Q. You outlined both a “contagion” theory and a “connection” theory of implicit prejudice. Could you give a brief rundown of the difference between the two, and how they play out in group settings?
The contagion perspective is the idea that we “catch” the views of those around us, including their prejudices, because we want to get along with them. But our research team is also now investigating the “connection” perspective, which posits that people unconsciously select their relationships and social networks based on their levels of implicit prejudice. There’s an existing body of literature that shows that people who have higher implicit prejudice have a harder time getting along with outgroup members—for example, if you have high implicit prejudice towards African Americans, you sit a little further away from them, you don’t have many black friends, and you’re more uncomfortable engaging with them overall. Our team built on this by looking at whether levels of implicit prejudice in whites also shape the way they interact with other whites. Our research shows that people who are high in implicit prejudice are attracted to other people with similar levels of implicit prejudice. Whites who have a lot of implicit anti-black prejudice are less likely to want to be friends with whites who have black friends or even whites who act friendly toward black strangers.
The next thing we’re examining is how these processes work together and how they build on each other. So on one hand people select into relationships that are consistent with their implicit prejudices, and then once they’re around like-minded people, they’re further “catching” each others’ ideas, which means that the social networks of egalitarian people and the networks of non-egalitarian people become more and more polarized.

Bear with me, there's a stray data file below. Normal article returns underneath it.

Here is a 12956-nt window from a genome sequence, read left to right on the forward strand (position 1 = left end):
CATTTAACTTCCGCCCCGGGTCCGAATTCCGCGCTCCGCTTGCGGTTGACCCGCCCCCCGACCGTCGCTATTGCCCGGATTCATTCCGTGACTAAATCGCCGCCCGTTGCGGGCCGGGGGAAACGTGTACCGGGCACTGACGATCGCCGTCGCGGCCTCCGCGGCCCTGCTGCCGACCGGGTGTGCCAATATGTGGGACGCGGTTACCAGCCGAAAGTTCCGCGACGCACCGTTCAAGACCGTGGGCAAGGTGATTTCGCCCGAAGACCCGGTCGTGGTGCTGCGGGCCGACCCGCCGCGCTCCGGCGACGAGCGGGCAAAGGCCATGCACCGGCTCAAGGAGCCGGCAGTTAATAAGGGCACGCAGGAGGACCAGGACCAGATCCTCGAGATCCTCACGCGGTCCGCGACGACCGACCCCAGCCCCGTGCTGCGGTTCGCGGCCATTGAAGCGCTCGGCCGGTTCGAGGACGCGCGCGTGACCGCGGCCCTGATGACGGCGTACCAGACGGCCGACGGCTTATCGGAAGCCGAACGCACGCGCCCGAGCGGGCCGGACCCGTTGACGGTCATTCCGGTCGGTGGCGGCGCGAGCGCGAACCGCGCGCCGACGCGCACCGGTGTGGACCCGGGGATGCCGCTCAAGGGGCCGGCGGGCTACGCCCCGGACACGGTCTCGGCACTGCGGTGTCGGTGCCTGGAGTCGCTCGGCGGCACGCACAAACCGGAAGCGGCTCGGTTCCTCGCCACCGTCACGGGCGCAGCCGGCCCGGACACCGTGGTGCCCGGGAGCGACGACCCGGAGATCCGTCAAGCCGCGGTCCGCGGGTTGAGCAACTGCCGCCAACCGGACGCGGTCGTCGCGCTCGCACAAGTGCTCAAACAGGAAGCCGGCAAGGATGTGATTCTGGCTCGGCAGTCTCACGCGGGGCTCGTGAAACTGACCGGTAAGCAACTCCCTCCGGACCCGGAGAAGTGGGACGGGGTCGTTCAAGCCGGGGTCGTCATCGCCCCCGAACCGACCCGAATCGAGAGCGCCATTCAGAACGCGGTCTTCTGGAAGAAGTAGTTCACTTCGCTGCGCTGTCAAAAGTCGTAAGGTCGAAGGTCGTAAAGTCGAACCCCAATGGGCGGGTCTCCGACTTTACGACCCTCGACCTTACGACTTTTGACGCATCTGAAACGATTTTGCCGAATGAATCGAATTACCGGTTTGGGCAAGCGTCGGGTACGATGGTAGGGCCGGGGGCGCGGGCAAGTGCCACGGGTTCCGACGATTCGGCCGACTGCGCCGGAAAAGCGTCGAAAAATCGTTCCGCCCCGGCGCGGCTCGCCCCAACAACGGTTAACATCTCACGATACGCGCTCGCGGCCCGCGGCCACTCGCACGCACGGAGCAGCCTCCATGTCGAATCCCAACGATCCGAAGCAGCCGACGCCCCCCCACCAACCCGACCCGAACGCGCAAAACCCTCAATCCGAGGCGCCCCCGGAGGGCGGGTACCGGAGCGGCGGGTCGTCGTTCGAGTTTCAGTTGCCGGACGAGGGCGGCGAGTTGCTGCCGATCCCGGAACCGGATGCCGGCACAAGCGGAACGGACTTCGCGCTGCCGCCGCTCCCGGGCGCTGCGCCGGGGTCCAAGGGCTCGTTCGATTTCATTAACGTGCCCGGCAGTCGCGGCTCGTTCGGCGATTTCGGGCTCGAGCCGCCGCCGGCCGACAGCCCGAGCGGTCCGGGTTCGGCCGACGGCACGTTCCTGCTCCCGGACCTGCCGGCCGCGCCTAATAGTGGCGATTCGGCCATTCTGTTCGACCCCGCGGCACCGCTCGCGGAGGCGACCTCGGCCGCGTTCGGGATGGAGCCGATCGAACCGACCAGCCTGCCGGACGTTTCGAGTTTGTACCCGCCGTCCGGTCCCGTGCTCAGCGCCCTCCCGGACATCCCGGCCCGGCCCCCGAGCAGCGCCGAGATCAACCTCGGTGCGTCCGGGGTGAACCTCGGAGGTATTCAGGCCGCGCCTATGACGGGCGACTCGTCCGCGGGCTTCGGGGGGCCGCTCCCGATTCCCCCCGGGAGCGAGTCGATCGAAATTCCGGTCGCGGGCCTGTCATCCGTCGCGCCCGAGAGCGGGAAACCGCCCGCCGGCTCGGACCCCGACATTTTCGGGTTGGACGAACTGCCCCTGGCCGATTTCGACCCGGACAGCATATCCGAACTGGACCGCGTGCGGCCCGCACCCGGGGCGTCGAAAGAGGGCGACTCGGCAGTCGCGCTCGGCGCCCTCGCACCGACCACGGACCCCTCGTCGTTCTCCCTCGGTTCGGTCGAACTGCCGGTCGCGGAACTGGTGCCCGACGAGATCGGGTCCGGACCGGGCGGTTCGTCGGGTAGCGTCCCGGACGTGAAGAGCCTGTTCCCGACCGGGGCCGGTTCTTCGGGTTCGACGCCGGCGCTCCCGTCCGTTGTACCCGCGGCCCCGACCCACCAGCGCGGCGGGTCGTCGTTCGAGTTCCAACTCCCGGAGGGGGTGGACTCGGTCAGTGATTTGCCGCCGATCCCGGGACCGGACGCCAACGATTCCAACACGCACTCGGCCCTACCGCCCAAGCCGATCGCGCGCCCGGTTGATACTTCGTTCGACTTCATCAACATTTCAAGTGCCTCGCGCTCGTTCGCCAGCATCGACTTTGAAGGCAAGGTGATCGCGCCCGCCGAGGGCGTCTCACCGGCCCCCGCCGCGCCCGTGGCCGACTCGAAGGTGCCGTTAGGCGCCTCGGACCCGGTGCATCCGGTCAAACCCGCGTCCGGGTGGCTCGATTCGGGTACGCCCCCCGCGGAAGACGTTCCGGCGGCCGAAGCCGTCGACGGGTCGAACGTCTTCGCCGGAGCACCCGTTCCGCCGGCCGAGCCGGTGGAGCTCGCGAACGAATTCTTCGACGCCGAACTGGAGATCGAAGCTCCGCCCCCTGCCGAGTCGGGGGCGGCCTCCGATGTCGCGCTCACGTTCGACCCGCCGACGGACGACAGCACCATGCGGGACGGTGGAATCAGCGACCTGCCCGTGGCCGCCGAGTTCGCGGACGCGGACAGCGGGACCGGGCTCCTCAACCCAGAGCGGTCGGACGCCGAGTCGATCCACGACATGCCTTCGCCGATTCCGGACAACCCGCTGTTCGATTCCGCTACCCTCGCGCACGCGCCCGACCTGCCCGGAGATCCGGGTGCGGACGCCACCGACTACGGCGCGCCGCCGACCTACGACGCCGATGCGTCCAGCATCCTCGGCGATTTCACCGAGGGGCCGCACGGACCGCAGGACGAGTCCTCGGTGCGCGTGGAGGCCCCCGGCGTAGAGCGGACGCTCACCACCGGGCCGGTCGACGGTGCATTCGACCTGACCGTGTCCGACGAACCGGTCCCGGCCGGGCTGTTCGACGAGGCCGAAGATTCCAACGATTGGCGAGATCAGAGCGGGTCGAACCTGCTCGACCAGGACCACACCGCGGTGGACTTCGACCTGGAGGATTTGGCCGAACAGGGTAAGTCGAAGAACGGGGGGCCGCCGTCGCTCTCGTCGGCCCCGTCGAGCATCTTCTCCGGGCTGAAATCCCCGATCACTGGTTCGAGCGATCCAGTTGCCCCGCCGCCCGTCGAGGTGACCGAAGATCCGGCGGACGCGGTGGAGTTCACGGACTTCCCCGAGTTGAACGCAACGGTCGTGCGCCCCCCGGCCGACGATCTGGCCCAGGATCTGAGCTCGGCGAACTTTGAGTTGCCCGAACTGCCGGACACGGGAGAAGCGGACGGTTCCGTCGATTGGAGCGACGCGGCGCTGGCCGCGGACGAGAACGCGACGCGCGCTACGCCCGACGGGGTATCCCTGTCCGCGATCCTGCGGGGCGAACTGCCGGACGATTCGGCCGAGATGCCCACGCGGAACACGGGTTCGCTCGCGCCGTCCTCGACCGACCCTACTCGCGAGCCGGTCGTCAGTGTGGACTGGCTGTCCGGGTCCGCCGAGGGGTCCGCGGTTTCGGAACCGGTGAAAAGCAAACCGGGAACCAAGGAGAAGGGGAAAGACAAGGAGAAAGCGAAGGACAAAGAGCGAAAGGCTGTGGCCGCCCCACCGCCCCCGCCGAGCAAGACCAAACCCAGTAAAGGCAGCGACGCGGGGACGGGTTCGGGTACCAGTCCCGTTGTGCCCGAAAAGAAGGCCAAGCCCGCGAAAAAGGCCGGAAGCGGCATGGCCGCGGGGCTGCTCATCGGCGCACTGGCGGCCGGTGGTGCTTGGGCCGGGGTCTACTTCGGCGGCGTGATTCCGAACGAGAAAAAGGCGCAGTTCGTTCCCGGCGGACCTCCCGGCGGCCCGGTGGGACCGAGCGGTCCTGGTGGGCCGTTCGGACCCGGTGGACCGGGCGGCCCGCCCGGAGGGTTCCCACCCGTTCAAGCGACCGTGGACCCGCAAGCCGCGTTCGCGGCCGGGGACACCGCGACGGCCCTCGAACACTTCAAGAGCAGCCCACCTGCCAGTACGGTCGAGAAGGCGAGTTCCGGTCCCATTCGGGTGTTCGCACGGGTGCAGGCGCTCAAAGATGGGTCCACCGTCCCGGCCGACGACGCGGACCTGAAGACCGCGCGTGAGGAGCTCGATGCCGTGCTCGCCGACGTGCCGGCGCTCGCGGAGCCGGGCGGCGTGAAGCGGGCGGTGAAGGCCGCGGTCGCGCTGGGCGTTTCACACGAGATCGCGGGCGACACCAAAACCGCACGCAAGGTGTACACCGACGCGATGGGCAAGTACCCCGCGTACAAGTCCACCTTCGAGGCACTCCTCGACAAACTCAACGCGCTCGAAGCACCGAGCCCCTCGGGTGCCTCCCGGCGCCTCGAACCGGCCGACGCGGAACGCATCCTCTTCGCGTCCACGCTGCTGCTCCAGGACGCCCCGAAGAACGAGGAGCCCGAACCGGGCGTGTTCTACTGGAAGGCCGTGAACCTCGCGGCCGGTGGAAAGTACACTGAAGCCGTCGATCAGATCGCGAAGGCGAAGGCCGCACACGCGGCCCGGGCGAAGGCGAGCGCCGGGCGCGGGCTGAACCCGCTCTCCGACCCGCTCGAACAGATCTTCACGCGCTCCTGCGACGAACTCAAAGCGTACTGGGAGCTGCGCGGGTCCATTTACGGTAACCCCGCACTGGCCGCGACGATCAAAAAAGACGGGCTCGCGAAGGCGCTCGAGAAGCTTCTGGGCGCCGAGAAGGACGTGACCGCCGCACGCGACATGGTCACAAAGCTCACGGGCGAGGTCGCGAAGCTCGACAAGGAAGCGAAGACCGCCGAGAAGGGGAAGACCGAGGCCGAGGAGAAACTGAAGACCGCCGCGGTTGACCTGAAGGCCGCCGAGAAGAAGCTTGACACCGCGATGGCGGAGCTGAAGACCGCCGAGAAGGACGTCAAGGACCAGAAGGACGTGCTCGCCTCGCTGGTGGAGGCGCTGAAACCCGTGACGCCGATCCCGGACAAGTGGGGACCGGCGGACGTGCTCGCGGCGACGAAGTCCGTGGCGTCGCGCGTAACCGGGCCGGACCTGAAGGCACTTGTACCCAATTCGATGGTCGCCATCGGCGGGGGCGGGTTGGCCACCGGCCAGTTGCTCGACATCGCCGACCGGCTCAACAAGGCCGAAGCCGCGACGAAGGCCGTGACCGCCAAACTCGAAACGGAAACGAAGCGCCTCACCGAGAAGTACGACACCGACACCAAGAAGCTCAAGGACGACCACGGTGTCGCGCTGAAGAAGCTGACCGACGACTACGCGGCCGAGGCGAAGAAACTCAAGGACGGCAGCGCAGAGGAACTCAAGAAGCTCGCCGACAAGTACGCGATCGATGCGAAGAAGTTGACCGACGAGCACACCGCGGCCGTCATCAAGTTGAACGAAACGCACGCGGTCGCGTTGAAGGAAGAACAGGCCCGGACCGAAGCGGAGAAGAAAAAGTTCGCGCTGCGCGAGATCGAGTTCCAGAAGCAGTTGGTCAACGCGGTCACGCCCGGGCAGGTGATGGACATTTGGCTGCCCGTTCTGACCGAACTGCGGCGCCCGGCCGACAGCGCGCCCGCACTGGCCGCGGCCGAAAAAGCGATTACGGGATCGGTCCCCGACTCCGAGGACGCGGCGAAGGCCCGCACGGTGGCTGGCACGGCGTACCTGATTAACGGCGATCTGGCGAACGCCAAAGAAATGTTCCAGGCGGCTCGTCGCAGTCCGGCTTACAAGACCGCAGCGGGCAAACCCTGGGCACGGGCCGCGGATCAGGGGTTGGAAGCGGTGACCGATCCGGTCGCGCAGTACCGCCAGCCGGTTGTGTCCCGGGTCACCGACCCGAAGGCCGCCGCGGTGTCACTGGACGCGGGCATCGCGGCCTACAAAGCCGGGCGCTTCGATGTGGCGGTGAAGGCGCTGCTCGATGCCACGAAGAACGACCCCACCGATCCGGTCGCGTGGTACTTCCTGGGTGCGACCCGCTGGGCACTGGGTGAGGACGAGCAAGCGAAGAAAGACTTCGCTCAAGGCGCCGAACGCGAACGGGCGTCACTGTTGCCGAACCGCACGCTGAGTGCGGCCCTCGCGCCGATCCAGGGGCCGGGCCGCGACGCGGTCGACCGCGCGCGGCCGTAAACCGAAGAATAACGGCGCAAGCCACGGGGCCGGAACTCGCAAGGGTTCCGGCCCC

Q. Finally, if certain prejudices we hold are unconscious, how can we go about modifying them? How can teachers and employers, for example, counteract the effects of their implicit biases in order to create more inclusive and equitable spaces for learning and working?
Just knowing about implicit bias doesn’t necessarily lower it. What I tell people is that they should start by assuming they hold some implicit prejudices, and then restructure their social interactions and the way they make judgments to mitigate whatever bias they have. In the context of teaching, for example, I encourage people to grade blind—have students put their names on the back of their essays, rather the front. When you’re teaching a small class, create a system for calling on people in order to make sure you call on people of different races the same amount. Another thing people can do to combat implicit prejudice is to wear their egalitarianism on their sleeve. If you have anti-racist beliefs, make sure you’re open about them. Those around you will “catch” those views, and then in turn, the people around them will “catch” those views, too.